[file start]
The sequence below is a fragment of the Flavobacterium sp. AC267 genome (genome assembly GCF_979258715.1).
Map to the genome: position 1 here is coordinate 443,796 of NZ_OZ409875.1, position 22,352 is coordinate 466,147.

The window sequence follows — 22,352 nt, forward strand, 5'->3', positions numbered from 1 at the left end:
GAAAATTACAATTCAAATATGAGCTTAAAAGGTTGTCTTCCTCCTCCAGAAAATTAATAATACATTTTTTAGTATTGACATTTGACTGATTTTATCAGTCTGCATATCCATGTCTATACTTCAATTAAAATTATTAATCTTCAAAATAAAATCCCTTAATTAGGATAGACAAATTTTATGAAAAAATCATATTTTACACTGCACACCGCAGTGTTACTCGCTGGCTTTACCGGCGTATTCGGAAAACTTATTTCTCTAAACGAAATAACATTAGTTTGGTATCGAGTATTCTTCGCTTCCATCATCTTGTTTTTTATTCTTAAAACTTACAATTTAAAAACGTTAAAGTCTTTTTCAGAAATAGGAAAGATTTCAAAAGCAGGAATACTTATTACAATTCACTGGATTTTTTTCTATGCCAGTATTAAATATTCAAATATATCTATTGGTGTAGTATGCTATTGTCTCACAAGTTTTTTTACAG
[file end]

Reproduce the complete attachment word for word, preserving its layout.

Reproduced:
The sequence below is a fragment of the Flavobacterium sp. AC267 genome (genome assembly GCF_979258715.1).
Map to the genome: position 1 here is coordinate 443,796 of NZ_OZ409875.1, position 22,352 is coordinate 466,147.

The window sequence follows — 22,352 nt, forward strand, 5'->3', positions numbered from 1 at the left end:
GAAAATTACAATTCAAATATGAGCTTAAAAGGTTGTCTTCCTCCTCCAGAAAATTAATAATACATTTTTTAGTATTGACATTTGACTGATTTTATCAGTCTGCATATCCATGTCTATACTTCAATTAAAATTATTAATCTTCAAAATAAAATCCCTTAATTAGGATAGACAAATTTTATGAAAAAATCATATTTTACACTGCACACCGCAGTGTTACTCGCTGGCTTTACCGGCGTATTCGGAAAACTTATTTCTCTAAACGAAATAACATTAGTTTGGTATCGAGTATTCTTCGCTTCCATCATCTTGTTTTTTATTCTTAAAACTTACAATTTAAAAACGTTAAAGTCTTTTTCAGAAATAGGAAAGATTTCAAAAGCAGGAATACTTATTACAATTCACTGGATTTTTTTCTATGCCAGTATTAAATATTCAAATATATCTATTGGTGTAGTATGCTATTGTCTCACAAGTTTTTTTACAG